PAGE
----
"Okay", extremely desirous of going through with at least the business talk of this little adventure that presented itself to me. So I finished chomping down my BBQ steak and wiping the BBQ from my fingers marched down to where this Muslim had his daughter.

She was standing at the table placing salads on plates. She didn't even look up at me as I walked in. The bearded father shook my hand and made me sit down in a chair. "My name is Ali and I am Muslim. This is...(Forgive me, I can't remember her name)...my daughter. She is 24 and would make a perfect wife. And this is (Another name I can't remember) my daughter of 18 years of age." I met his wife as well.

I decided to hone in on the oldest daughter for the business discussion, however much I wasn't ever going to go through with the seal of the deal. "Well, do you like what you see?" He asked me.

I couldn't even see her face. Her back was turned to me. Her head cast down, completely ignoring the fact that she was on the auction block. Her mind seeming to be cast into the ancient feminine world of shredded cabbage and diced carrots. She wasn't a ravishing beauty but she definitely wasn't ugly. Her long dress fell upon her in tresses towards her ankles. Forgive me, I couldn't even make out if she had a nice backside or not. "Yeah, she's cute." I shoot back to her father.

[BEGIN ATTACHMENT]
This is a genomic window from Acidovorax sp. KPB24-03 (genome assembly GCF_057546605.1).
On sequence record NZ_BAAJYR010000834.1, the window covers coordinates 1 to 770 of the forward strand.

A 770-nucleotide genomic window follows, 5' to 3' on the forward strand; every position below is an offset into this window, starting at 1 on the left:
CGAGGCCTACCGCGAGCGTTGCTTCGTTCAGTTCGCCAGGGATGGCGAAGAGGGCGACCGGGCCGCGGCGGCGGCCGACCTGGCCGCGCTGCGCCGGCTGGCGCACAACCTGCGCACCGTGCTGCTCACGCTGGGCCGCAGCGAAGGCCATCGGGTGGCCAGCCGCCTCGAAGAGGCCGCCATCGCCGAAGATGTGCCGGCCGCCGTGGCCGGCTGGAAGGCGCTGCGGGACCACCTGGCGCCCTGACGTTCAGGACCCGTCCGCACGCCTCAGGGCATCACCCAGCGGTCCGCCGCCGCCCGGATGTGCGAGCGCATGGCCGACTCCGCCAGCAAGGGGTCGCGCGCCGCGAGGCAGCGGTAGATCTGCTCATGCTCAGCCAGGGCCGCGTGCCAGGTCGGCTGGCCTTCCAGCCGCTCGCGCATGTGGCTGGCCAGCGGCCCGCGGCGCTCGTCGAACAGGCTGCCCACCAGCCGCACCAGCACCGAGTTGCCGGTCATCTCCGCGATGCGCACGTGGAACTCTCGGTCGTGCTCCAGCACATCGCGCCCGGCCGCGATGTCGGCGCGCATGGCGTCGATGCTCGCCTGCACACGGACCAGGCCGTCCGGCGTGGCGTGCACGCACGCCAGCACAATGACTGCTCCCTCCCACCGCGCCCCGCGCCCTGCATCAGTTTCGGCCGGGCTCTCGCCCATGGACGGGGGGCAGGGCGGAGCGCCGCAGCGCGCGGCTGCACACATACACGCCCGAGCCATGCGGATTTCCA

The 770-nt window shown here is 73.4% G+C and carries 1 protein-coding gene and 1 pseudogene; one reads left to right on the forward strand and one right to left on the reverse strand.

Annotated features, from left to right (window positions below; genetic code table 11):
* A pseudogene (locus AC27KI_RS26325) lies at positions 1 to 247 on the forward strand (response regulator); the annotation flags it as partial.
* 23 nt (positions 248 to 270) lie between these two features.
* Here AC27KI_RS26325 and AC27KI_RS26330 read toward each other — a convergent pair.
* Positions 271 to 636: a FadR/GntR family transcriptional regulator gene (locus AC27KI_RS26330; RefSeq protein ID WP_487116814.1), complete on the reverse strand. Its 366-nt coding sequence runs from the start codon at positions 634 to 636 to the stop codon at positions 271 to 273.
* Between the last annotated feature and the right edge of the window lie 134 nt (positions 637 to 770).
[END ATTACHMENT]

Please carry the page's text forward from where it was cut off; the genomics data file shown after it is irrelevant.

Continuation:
Well, then all that is needed then is a small negotiation of a dowry, a plan for the wedding, and you to convert to Islam, etc. He sounded off this as though, it was a daily to-do list. I smiled.
He spoke up, "I know that most American guys are good guys. That they take care of their wives. I had a niece who married an American guy and they live in California now, and it was a good match. So I know that you will look after her. What do you think?"

"What's her personality like?"
"Well, she really would like to live somewhere overseas." That was all. That was all he could think to say about his daughter.

This daughter, meanwhile, was turning a stereo on and popping in this CD of Arabian techno music. Her movements and the way she entirely ignored the conversation that we were having about her, seemed to exude this extreme scorn straight at me. As though she held nothing but contempt for me. Wow, in America this phase doesn't cut in til after the stupid lovesick phase. At least that's been my experience. Here she was being absolutely consistent straight at the get-go.

I spoke up to the father, "I find it funny that I haven't even spoken to her yet."
"In our culture, the girl will not speak to us until we place a little roll of cash in her hand. It is our custom."
"Did you go through this same thing with your wife? Do you talk to her father just like this"
"Yes, of course." He rose clutching a benevolent hand upon his wife. They both beamed together. And he said, "Right now, you should go. Enjoy the festival. Tonight you come back here and we drink kava and we really talk business and we get this wedding nailed down. Okay?"
"Okay. See you."

I left his tent and wandered about the festival, I made a special note to myself not to even venture on that side of the carnival for the rest of my stay in Fiji.


Blogger jrtowell said...

That is insane. I refuse to accept that. You saw it on TV.

Then again, this is Brian Harrison we're talking about. OK, I believe it.

I wonder what would have happened had you told them that she would have to convert to Christianity?

7:32 AM  
Anonymous Anonymous said...

Brian ... how could you pass up such an opportunity? Too bad.

1:24 PM